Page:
The emphasis is on the basics not minor tactics or exploiting complicated game mechanisms.  Winning a battle is about things like understanding and using the ground to your advantage, understanding and playing to your troop's strengths while exploiting your enemy's weaknesses.  Form a sound plan and execute it. Keep your objective in mind, maintain the initiative (not the turn by turn game initiative but make the enemy dance to your tune, don't dance to his), use an element of surprise to your advantage, whether setting an ambush or by simply doing what the enemy doesn't expect. Oh and best apply the K.I.S.S. principle.

Well that's my observation and opinion anyway.

One of my earliest Portable Wargames from a Mar 2011 blog post.


Now, is the book perfect? No, of course not! I would have liked it to have been twice as long!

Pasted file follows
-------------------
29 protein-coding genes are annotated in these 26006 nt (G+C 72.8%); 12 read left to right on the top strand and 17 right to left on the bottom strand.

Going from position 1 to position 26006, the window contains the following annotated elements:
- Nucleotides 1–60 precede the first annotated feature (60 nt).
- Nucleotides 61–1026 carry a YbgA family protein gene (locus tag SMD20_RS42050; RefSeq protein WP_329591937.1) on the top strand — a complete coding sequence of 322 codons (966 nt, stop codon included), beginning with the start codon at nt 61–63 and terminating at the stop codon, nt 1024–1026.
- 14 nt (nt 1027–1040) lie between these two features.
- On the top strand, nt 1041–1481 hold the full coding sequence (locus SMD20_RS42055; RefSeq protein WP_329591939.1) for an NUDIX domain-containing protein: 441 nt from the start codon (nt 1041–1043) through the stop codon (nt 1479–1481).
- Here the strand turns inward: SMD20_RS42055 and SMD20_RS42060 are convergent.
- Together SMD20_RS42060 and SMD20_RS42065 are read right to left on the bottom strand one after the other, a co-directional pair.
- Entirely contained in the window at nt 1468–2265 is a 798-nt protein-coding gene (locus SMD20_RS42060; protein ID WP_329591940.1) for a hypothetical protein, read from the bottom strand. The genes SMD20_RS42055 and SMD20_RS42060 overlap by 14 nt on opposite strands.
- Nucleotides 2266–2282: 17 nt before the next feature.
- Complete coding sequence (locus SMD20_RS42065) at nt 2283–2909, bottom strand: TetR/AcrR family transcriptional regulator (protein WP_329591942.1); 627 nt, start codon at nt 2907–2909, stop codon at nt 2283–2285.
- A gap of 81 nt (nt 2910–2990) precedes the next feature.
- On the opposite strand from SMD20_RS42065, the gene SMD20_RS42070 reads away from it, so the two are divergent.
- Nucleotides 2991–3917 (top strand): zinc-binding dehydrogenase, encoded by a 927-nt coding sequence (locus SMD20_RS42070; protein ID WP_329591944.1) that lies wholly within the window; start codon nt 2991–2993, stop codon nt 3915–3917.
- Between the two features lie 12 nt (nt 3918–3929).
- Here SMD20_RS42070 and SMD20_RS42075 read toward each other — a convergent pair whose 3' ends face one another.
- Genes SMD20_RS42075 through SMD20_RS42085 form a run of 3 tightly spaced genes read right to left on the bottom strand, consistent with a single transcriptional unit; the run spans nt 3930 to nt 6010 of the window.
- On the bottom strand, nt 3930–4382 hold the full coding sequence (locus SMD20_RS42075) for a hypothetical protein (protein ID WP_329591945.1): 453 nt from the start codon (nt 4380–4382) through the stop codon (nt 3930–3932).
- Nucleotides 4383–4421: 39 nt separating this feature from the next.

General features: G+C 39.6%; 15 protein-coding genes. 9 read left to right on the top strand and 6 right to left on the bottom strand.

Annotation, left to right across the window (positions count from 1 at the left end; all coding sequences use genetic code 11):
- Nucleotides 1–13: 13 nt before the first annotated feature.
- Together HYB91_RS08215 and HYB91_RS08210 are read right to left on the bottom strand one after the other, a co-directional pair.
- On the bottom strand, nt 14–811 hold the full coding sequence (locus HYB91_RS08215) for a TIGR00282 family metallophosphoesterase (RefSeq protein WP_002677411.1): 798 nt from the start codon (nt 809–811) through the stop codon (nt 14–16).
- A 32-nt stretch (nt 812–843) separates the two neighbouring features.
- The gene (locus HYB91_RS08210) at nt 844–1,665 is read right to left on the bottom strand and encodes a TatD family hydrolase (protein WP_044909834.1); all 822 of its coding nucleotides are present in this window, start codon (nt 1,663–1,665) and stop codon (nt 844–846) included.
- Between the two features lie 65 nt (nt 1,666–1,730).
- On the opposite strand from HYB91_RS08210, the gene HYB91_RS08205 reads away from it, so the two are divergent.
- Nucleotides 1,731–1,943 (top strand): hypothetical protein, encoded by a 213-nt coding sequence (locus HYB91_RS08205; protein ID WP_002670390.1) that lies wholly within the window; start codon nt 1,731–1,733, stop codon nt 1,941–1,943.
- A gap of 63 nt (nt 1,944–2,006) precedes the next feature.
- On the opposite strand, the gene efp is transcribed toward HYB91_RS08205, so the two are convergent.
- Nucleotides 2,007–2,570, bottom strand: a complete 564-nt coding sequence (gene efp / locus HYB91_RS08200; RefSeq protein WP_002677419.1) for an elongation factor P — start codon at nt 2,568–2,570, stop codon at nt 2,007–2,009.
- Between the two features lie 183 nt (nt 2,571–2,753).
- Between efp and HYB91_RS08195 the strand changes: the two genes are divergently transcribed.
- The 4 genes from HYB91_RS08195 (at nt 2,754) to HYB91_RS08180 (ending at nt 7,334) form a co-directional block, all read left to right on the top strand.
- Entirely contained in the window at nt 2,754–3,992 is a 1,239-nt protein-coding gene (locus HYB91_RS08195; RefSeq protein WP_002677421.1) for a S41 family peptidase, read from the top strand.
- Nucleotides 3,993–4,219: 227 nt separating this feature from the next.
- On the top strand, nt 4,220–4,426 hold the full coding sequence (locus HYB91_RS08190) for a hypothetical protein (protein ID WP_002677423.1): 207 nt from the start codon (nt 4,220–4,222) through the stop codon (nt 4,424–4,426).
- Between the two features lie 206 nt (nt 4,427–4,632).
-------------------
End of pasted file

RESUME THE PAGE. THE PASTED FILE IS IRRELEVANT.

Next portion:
My biggest observation is that while the sample games provide some idea for what sorts of forces might be deployed and what sorts of scenarios might be played, there are very few guidelines on how to proceed before the game begins. There are no definitions of exactly what a "unit" represents to use in translating historical orders of battle, no points or army lists and no advice on how to balance a scenario. Is every unit considered to be tactically equal? If historical forces were unbalanced numerically should this necessarily be represented by more units on one side or might it be considered that this unit of native spearmen represents many more men than the opposing unit of regular infantry with rifles?  

These things are no problem for veteran gamers who have the depth of experience to improvise armies and balance scenarios but I could see a novice gamer needing some help.  Perhaps there might be a future release along these lines if there is enough interest.

If anyone reading this has the rules and has been wondering where to go from here, I suspect that Neil Thomas's One Hour Wargame scenarios would translate well if you double the unit count and impose a grid on the map. I haven't tried it yet though so watch out for my next post.